Even if "Raetian" was the ancestral language of the Raeti, there is considerable uncertainty as to how widely "Raetian" was spoken among the tribes by the time of Augustus (ruled 30 BC - AD 14). In the Alpine region as a whole, there is evidence that the non-Celtic elements had, by the time of Augustus, been assimilated by the influx of Celtic tribes and had adopted Celtic speech.[9] According to Livy, the "sound" of the Raeti's original Etruscan tongue (sonum linguae) had become corrupted as a result of inhabiting the Alps.[10] This may indicate that at least some of the tribes lost their ancestral Raetic tongue to Celtic. Celticisation also finds support in the Roman practice of twinning the Raeti with their neighbours to the North, the Vindelici, who are regarded by most historians to have been Celtic- speakers. The territories of the two peoples were combined for administrative purposes from an early stage and eventually, under the emperor Claudius (ruled 41-54), as the province of Raetia et Vindelicia. In addition, a pair of joint Raetorum et Vindelicorum auxiliary cohorts were established under Augustus.[11]

Further support for the hypothesis that the northern Raeti tribes converted to Celtic speech before the Roman imperial era is provided by the distribution of "Raetian" inscriptions. These have been found almost exclusively in northeastern Italy: South Tyrol, Trentino, and the Veneto region.[12] None have been found in Switzerland, the other core Raeti region. The Raetic inscriptions indicate that "Raetian" survived as late as the 3rd century AD, suggesting that the Raeti tribes in this region at least may not have converted to Celtic speech. In addition, the abundance of Celtic toponyms and the complete absence of Etruscan place names in the Rhaetian territory, leads to the conclusion that, by the time of Roman conquest, the Rhaetians were completely Celticized.[13]

During the centuries of Roman rule, the Raeti became predominantly Latin-speakers. It has been suggested that a surviving relic of the Raeti's Latin speech is the Romansh language, one of the so-called "Rhaeto-Romance languages". Romansch survives today in a few valleys of Swiss canton Grisons (most of which is today German-speaking). However, a Raetian origin for Romansch is uncertain, as Rhaeto-Romance languages appear most closely related to the Gallo-Romance group, strengthening the argument that at least some of the Raeti had adopted Celtic speech before Latinisation.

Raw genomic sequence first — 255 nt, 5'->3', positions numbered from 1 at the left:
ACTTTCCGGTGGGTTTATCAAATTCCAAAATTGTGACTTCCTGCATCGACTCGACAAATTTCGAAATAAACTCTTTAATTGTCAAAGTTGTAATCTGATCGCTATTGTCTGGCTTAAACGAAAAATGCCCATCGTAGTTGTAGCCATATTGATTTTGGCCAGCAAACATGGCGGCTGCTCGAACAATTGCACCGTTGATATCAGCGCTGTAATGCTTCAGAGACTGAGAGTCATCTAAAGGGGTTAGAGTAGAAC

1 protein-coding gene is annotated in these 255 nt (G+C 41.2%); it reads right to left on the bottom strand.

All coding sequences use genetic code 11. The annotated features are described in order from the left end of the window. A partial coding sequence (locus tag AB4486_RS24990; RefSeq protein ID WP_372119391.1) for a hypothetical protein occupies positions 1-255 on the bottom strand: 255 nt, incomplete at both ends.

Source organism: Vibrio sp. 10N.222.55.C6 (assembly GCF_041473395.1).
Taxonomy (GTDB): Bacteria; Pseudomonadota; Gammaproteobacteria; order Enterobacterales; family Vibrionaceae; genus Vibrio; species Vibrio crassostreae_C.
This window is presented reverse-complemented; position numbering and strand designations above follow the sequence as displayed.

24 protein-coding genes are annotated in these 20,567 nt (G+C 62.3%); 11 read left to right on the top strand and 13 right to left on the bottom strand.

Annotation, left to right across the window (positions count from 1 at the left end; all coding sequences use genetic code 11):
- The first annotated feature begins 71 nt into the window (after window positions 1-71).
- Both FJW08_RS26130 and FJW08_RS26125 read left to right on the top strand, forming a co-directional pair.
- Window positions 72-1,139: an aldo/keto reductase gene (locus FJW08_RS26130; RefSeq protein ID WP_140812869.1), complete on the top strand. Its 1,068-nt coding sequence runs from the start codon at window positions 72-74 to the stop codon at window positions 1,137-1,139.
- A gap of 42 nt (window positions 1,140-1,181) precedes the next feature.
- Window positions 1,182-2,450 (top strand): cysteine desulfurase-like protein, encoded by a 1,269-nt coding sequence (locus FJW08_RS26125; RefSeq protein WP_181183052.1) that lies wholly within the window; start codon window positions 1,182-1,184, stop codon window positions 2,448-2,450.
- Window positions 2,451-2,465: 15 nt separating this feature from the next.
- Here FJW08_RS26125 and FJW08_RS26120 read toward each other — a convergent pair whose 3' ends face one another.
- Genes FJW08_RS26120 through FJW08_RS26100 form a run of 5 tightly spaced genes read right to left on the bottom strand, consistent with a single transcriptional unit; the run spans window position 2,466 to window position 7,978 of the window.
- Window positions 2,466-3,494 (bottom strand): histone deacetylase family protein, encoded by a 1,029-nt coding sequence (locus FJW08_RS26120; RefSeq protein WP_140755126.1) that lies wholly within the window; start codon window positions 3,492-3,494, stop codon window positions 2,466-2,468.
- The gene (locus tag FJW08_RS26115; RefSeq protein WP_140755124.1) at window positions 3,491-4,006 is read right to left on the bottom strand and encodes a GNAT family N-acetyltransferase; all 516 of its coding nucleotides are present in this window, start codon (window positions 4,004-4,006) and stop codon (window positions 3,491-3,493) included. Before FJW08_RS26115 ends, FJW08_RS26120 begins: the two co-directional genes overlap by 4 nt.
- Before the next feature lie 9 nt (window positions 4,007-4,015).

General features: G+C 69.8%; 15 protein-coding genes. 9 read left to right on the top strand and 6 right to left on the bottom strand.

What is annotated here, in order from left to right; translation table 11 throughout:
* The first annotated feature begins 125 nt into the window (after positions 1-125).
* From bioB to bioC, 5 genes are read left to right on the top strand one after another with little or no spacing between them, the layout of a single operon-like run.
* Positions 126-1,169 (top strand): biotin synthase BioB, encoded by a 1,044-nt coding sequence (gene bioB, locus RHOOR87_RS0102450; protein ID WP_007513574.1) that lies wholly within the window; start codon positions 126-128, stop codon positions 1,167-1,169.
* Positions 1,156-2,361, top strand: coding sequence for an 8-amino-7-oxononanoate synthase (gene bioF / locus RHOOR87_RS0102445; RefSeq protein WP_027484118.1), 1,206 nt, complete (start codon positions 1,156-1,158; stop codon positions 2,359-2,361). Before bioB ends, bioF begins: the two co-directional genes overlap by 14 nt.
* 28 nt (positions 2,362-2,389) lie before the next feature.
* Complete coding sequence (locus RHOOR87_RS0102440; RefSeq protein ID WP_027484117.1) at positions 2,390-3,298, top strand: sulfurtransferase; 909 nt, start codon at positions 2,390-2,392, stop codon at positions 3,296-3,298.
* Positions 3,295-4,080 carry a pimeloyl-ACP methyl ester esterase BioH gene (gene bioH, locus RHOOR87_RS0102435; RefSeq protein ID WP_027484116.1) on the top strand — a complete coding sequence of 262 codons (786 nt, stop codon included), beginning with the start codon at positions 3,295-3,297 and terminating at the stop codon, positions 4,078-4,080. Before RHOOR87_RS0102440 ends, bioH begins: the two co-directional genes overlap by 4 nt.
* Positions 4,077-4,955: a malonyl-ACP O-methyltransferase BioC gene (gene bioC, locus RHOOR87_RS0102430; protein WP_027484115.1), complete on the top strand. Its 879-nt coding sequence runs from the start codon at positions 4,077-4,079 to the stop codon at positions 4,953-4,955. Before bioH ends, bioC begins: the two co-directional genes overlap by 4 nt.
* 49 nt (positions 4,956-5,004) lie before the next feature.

Map showing the Roman district (probably not yet a full province by then) of Raetia et Vindelicia, as it stood in AD 14, with some Raeti tribal names

The evidence suggests that the original Roman district of Raetia et Vindelicia, as established under Augustus, had as its eastern border (with the province of Noricum) the river Aenus (Inn) from its confluence with the Danube as far South as, and then by the river Isarcus (Eisack). Its northern border with the "free" German tribes was defined by the course of the upper Danube. On the West, Raetia et Vindelicia included the whole of Lake Constance and the upper Rhine valley and then a long tract westwards along the upper Rhone valley as far as Lake Leman. To the South, its border with the Italian regiones (administrative districts) of Gallia Transpadana and Venetia et Histria was roughly similar to the northern border of present-day Italy.[14]

The Vindelici were, according to Ptolemy, confined to the East of the river Licca (Lech), while West of that river, upper Bavaria was inhabited by Raeti. A contrary view is that the whole region between the Danube and the Alps was occupied by Vindelici, with the Raeti confined to the Alps themselves.

The latter view accords with Strabo, who records that the territory occupied by the Raeti tribes stretched from the upper reaches of the river Rhine in northern Switzerland to as far south as the cities of Como and Verona in northern Italy. The Raeti were bounded in the East by the Celtic Taurisci of Noricum and in the West by the Helvetii.[15]


Although the ancient sources concur in ascribing an Etruscan origin to the Raeti, they are less clear as to precisely which tribes attested in the region known as Raetia could be classified as Raeti (and whether such a classification was based on geographical location or language or cultural factors). In addition, there are considerable discrepancies in the names of tribes given by the sources. Some locations of the tribes recorded are uncertain, although most have been established securely by placename and personal-name evidence.

Strabo names the Lepontii, Camunni (who gave their name to the Val Camonica, Lombardy, Italy), Cotuantii and Rucantii as Raeti tribes.[16] Of these, the first two are listed with the same spelling in Augustus' inscription while the latter two are probably the Cosuanetes and the Rucinates respectively in Augustus.[17] However, the inscription text appears to identify the Rucinates as one of the 4 tribes of the Vindelici recorded as conquered. (But it is possible that the Strabo's Rucantii were actually another tribe, the Rugusci, in Augustus).

Against Strabo, Pliny considers the Lepontii as a Celtic tribe akin to the Taurisci and classifies the Camunni as a tribe of the Euganei people of northeast Italy, together with the Trumplini of the neighbouring valley, Val Trompia.[18] However, neither of Pliny's comments is fatal to the identification of the Lepontii and Camunni as Raeti. The Lepontic language has been definitively classified as a distinct Continental Celtic language (e.g. Lejeune 1971, Koch 2008).[19][20] As for the Euganei, their linguistic classification is uncertain due to scanty evidence. It is possible that their speech was also related to Etruscan, possibly a sub-group of Tyrsenian languages. Alternatively their language may have been Indo-European, akin to that of their close neighbours, the Celts[21] or the Veneti (whose language shares several similarities with Latin and the Italic languages, but also has some affinities with other IE languages, especially Germanic and Celtic).[22][23]